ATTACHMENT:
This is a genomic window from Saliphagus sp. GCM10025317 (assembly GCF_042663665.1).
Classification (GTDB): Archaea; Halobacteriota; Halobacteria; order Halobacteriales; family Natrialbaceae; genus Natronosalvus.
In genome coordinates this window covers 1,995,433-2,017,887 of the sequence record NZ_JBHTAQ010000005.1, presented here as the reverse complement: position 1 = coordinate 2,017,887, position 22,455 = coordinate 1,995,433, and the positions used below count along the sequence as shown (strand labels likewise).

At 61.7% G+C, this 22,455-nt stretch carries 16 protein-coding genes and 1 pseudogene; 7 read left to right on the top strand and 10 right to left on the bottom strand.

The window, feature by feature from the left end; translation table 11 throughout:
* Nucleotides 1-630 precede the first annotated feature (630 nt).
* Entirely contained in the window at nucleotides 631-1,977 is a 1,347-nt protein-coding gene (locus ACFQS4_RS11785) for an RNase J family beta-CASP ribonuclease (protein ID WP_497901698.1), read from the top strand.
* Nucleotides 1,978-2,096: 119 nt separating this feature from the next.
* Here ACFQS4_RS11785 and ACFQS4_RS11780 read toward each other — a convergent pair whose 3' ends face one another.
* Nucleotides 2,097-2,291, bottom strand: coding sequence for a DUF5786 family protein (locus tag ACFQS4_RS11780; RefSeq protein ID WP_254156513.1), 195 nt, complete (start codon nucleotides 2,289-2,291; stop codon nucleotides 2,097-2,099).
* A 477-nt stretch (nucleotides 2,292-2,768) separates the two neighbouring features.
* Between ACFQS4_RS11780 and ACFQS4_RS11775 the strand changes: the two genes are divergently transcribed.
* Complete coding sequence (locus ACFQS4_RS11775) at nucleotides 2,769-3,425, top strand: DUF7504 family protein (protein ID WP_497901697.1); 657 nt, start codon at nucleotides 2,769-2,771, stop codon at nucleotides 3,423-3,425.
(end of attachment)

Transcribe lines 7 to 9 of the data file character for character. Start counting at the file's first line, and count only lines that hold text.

* Entirely contained in the window at nucleotides 631-1,977 is a 1,347-nt protein-coding gene (locus ACFQS4_RS11785) for an RNase J family beta-CASP ribonuclease (protein ID WP_497901698.1), read from the top strand.
* Nucleotides 1,978-2,096: 119 nt separating this feature from the next.
* Here ACFQS4_RS11785 and ACFQS4_RS11780 read toward each other — a convergent pair whose 3' ends face one another.